Title: Re: Car Keypad
Post by: chelmi on May 15, 2009, 05:32 pm
Quote
i make this sugestion to every1 doing a car project. Get another car battery for your project. that way, you dont have to replace your car's so often


[smiley=huh.gif] That doesn't make any sense.
Title: Re: Car Keypad
Post by: neonpolaris on May 15, 2009, 08:50 pm
Okay, new board ordered, new parts ordered.  Now I wait for a month...

If I get time to cut the hole before my new board gets here, my old one is going in in the mean time.  I'll just plug the new board in when it gets here.  I'm already glad I made it modular. :)
Title: Re: Car Keypad
Post by: kev on May 18, 2009, 05:57 pm
Quote
Quote

i make this sugestion to every1 doing a car project. Get another car battery for your project. that way, you dont have to replace your car's so often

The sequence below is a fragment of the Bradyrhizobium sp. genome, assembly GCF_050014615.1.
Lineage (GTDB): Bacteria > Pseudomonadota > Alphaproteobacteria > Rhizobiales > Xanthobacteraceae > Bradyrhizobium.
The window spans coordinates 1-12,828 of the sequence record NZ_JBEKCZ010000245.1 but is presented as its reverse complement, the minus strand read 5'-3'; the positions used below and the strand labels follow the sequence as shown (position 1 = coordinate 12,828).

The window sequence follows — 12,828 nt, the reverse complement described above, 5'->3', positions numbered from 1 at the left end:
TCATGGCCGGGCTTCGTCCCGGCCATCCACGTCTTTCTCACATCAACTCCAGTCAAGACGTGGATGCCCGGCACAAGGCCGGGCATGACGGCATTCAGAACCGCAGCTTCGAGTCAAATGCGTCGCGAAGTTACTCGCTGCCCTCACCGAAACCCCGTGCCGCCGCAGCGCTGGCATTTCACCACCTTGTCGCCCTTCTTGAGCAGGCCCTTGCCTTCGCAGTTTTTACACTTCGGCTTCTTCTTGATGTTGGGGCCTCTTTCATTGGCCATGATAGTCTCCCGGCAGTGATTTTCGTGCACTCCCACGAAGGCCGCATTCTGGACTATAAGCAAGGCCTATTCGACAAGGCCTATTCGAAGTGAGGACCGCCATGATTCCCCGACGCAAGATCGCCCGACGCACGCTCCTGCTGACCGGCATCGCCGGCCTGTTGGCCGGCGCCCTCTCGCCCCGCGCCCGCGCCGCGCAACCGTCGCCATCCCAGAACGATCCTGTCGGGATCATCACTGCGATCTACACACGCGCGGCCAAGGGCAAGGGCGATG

That doesn't make any sense.


what do u mean?
Title: Re: Car Keypad
Post by: neonpolaris on May 19, 2009, 08:11 pm
What he means is that it doesn't make sense to add another car battery just for a project.

When you say wouldn't have to replace it as often, I assume you mean one of two things:

A: The car's battery would be drained by the electronics.
B: The battery will be worn out more quickly by the extra load.

The battery in a car gets recharged constantly as the car is being ran.  So it wouldn't be drained by the project.  Car batteries aren't replaced because they run low like some AA's in a gameboy.  They are replaced because, like any rechargeable, they stop holding a charge after a length of time, or charge cycles.  Really, the only time a battery is being discharged in when your car is off, or being cranked.  After that, the alternator supplies enough power for everything.  You can crank a car, then remove the battery entirely, and it will continue to run! (assuming your alternator is healthy)

As for B, the amount of current that these projects pull is relatively low.  Simply turning on your radio easily pulls more than my whole project.  Turning on your headlights, even more so.